But due to the main tenet of Catholicism (betui ke aku term ni?), it can be a problem, because basically God is 3-in-1... Plus, with some 'movements' spreading christianity the 'underground' way, it would be a problem when they relate the name Allaah to the concept of 3-in-1. Muslims pulak, ramai yg take the religion for granted... will get confused, and silap hari bulan... ter convert. ntoh...

anywayz... Allaah is the one true God... the name indeed has been used since the times or Arameians if I'm not mistaken. Cuma just hope other religions will not misuse the name of the one true God to spread false teachings (e.g. God as 3-in-1, relating Allaah to idols, relating Allaah to the moon (who ever came up with that idea anywayz...) etc.)

For me, I know that I am naive. hahaha! so donno if these points are even valid. Plz do advise :D

Anonymous said...

We, Muslims have no qualms if they want to use the name in referring to our god.That is not the issue.
But the problem is,the permission granted will be abused by referring 'Allah' arbitrarily as they please and put Allah on the same padestal with the other gods.
For the Non-Muslims,they should know the sanctity that we hold towards the name,Islam is unlike any other religion.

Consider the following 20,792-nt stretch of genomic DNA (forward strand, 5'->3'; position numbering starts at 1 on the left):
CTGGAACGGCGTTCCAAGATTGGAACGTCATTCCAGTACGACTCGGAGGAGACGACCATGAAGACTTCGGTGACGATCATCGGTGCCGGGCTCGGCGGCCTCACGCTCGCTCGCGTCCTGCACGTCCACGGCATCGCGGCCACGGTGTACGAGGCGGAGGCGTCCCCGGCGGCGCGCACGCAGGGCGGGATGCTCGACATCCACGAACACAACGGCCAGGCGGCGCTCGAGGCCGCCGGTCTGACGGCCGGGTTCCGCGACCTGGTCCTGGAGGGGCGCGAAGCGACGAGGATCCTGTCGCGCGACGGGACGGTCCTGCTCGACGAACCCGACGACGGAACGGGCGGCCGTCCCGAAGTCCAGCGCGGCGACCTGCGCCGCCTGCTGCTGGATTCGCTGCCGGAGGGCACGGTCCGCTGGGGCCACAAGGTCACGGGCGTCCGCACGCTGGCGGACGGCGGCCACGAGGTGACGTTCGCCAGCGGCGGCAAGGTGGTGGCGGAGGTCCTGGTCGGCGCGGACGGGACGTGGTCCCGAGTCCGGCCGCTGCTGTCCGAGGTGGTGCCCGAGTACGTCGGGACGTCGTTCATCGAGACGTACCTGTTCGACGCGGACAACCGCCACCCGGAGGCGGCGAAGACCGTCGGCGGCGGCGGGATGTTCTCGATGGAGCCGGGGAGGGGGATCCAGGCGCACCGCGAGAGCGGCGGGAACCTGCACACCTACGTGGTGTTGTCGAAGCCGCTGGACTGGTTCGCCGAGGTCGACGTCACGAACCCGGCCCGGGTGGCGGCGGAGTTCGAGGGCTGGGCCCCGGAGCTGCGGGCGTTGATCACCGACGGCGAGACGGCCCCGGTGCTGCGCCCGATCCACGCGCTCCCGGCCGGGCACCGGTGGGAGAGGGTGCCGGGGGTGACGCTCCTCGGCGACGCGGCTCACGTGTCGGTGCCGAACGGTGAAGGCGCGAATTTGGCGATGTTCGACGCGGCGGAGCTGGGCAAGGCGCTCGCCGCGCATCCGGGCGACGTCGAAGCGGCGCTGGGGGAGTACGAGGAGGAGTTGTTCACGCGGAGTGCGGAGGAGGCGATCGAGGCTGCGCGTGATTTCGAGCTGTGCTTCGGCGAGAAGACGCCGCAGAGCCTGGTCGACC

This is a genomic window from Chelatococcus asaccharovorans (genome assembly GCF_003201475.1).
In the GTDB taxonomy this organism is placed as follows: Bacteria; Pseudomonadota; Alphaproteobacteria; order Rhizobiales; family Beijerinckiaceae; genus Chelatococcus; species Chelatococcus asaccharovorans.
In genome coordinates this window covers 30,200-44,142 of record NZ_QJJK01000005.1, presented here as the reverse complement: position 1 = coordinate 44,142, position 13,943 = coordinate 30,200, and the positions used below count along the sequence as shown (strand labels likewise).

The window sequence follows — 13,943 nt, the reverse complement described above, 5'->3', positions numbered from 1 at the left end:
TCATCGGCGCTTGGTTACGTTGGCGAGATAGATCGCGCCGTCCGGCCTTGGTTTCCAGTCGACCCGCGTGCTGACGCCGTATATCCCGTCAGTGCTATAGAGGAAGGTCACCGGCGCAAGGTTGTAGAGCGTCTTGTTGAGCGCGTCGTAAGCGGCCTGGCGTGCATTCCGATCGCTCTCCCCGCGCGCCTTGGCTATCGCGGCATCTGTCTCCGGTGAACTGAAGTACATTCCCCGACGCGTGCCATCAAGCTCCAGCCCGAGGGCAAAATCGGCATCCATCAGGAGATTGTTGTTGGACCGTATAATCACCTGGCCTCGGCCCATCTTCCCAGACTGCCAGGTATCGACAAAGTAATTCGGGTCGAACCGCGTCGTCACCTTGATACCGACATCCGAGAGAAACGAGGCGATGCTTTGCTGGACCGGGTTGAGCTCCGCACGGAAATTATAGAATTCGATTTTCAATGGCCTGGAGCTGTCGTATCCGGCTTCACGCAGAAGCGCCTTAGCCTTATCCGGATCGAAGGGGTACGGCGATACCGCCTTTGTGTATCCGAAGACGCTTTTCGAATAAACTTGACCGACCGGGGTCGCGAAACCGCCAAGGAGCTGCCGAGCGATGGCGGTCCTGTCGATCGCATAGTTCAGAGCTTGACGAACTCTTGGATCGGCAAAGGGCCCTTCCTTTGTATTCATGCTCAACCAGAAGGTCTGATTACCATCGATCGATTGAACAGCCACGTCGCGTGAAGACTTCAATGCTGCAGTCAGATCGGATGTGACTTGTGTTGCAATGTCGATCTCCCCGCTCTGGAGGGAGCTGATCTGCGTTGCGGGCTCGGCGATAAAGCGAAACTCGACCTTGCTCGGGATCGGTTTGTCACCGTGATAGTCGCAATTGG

Islam will never be pigeonholed if they wish to do that.They should bear that in mind!

Zaki Samsudin said...

Thank you to all the above three commentators. If anyone of you were expecting a respond from me, my apologies for doing so very late.

My opinion remains that as far as Muslims are concern, this is first-and-foremost a fiqh issue. Historical, political, conspiratorial perspectives should all come second. Thus, as we can refer to the opinions of the two most respected Sunni fiqh contemporary scholars - Sheikh al-Qaradawi and Sheikh Zuhaili - Islam does not object the use of the word 'Allah' by non-Muslims. We must bear in mind than when these opinions were made, there were made with full realisation that the concept of God between Islam and Christianity are not the same. All major Christian denominations and sects today (including the Coptic Church in Egypt) believe in the doctrine of trinity, which obviously goes against the Islamic tawhidic belief.

We should note however that here in Malaysia, one of our own finest scholars Dr. Haron Din has strongly oppossed the high court's decision. We should welcome him to discuss his views together with scholars in the middle-east and Indonesia to find out why he is so adamant in opposing it. After all, he has publically said that Muslims who support the ruling are in danger of being kuffur. If he feels so strongly about this, he should present this to his brother scholars in Indonesia and in the middle-east because none of them seem to share his views. IF indeed Dr. Haron Din's opinion is correct, all our Muslim brothers and sisters in those areas are in grave danger.

Allahu'alam.

PrincessRen said...

well written, zaki :)